Given that the Norwegian pronunciation and pitch accent can be tricky, you might want to spend time on this early on. Learning the rules will help you memorize new words quicker and also avoid potential miscommunications.
Regardless of what you want to work on, don’t get too ambitious: it’s better to take on something manageable and study most days than to overwork yourself and end up losing motivation. Be honest with yourself about how much free time you have and remember that you also need to relax and see friends and family.
Make sure to celebrate your achievements, too. Learning a language takes time and hard work, and sometimes progress can feel invisible. But if you return to things you wrote or read a few months ago, you’ll see the difference.
And don’t forget: det spiller ingen rolle hvor sakte du går så lenge du ikke stopper. It doesn’t matter how slowly you go as long as you don’t stop.
You won’t struggle to find Norwegian language-learning resources. In fact, your biggest difficulty might be choosing between them. From podcasts to textbooks and apps to easy-to-read news sites, we’ve listed all the resources we’ve found along with our experiences of them.
Looking for a Norwegian language tutor to support you as you work through a textbook, lead guided conversations, and let you know what errors you’re making?
italki has several tutors for you to pick from, all of which offer different lesson packages, set their own prices, and have public reviews. You can also use italki to find a language exchange partner, get corrections from the community on your writing, and ask questions in the forum. Check out our review to find out our experiences with it.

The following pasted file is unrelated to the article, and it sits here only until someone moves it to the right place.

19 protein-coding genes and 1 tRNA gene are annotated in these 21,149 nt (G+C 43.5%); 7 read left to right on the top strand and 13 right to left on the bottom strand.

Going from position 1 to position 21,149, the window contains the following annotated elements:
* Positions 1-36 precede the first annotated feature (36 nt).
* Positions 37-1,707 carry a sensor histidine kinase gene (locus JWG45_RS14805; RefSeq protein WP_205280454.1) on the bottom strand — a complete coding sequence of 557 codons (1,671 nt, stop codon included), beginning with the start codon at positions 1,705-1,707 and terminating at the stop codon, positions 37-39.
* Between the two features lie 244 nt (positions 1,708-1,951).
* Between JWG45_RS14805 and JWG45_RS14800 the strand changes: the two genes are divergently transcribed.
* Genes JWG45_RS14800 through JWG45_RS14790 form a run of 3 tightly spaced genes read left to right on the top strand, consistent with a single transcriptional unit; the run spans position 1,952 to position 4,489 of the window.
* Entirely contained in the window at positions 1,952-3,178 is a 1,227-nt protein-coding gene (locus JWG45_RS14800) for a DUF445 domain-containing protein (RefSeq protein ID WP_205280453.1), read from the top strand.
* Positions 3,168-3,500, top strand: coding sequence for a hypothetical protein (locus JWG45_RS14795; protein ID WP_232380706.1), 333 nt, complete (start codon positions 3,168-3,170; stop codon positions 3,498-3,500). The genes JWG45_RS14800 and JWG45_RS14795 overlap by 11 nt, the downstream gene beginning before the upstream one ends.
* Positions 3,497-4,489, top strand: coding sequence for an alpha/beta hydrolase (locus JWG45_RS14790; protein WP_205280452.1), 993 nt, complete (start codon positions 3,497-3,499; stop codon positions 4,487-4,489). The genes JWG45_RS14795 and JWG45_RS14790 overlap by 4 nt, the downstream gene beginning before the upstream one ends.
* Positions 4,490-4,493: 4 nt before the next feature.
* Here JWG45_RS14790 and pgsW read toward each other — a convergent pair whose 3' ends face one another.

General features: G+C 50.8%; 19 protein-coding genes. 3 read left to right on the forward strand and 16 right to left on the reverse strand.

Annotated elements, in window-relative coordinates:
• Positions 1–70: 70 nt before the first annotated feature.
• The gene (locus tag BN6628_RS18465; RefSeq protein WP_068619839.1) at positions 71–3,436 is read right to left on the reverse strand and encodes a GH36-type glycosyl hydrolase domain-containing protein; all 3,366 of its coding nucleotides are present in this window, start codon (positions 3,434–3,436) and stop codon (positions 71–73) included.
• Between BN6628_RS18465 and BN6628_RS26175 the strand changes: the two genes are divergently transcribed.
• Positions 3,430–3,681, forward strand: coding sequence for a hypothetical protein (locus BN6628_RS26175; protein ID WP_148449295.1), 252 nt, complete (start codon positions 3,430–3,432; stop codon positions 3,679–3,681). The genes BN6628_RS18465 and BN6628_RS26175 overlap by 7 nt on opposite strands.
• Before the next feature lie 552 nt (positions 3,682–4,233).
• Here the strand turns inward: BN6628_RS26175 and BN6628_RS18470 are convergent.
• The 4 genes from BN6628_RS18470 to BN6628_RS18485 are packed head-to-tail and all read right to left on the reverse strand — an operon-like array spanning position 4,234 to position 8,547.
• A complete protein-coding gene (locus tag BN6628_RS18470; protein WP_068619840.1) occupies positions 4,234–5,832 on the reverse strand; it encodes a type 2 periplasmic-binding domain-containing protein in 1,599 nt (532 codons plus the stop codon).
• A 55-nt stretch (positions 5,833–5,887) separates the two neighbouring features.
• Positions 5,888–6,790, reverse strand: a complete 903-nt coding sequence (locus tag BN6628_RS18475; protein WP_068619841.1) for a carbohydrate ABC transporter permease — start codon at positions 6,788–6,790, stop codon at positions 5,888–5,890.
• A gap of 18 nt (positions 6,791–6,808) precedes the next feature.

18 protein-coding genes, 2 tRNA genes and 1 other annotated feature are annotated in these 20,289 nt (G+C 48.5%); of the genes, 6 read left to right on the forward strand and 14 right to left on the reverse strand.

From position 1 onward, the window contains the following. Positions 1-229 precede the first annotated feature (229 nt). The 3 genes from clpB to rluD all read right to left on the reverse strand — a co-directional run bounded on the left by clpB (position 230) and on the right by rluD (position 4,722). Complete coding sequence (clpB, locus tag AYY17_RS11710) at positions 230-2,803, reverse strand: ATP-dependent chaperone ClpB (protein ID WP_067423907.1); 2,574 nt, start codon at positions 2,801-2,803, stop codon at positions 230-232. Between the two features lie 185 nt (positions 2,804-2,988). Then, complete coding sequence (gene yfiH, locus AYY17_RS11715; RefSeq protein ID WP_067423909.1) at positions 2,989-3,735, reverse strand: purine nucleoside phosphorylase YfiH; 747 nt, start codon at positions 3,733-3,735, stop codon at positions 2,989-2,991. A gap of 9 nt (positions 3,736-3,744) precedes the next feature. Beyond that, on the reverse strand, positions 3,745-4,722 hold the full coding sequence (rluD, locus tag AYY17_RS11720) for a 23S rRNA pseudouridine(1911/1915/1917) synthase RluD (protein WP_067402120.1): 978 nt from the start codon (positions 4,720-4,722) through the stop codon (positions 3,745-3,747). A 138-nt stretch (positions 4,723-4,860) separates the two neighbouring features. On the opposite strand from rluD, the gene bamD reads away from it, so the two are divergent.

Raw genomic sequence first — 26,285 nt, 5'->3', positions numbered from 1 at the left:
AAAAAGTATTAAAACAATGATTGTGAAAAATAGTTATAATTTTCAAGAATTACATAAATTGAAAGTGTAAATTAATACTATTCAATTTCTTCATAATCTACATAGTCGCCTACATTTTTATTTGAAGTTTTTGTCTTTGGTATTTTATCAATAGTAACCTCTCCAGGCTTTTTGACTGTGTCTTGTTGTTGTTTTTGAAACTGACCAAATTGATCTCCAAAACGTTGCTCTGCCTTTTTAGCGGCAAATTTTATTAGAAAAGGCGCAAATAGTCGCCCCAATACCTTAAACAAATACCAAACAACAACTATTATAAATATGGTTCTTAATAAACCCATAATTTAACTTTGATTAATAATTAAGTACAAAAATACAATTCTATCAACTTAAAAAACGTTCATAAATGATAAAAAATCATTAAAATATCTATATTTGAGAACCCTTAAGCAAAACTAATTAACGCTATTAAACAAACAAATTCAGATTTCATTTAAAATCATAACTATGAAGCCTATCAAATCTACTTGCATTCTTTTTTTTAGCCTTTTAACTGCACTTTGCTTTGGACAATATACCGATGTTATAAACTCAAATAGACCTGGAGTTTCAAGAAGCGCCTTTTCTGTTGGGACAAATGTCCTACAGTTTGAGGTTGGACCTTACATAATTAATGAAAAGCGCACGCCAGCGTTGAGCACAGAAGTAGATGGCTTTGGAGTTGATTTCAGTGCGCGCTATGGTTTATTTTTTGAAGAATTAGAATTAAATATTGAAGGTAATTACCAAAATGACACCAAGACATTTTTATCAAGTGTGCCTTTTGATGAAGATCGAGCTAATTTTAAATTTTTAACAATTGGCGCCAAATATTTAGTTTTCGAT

Alternatively, you could try Verbling. In our experience, it’s slightly more expensive and has fewer teachers to choose from, but we like the payment processing options.
There are numerous platforms for finding language exchange partners, but HelloTalk, Speaky, and Tandem are some of the most popular. You can download the apps and chat with language-learners around the world. Bear in mind that you might be expected to also talk with them in your native language. Take a look at our reviews (HelloTalk, Speaky, Tandem) to find out more.
You can also try joining online Norwegian-language forums such as Diskusjon.no to talk with native speakers online. The good news is that forum members are unlikely to want to speak to you in English. On the other hand, you might find that it’s less beginner friendly.
Mango Languages will take you from complete beginner/A1 through to intermediate/B1. We like the focus on pronunciation as well as the cultural notes, although you’ll probably want to supplement it with resources for reading and writing. It does have some reading tasks and quizzes, but the focus is on speaking and listening.
We found that Babbel’s courses are easy to use and focused on practical phrases, although we struggled with some of the pronunciation drills. One of the All Language Resources team achieved fluency in Italian through it.
Duolingo teaches you vocabulary and sentence structure. Many Duolingo fans consider the Norwegian course to be one of the platform’s best, thanks to its extensiveness, supportive community, and humorous example sentences. Here’s what two All Language Resources’ reviewers thought of it.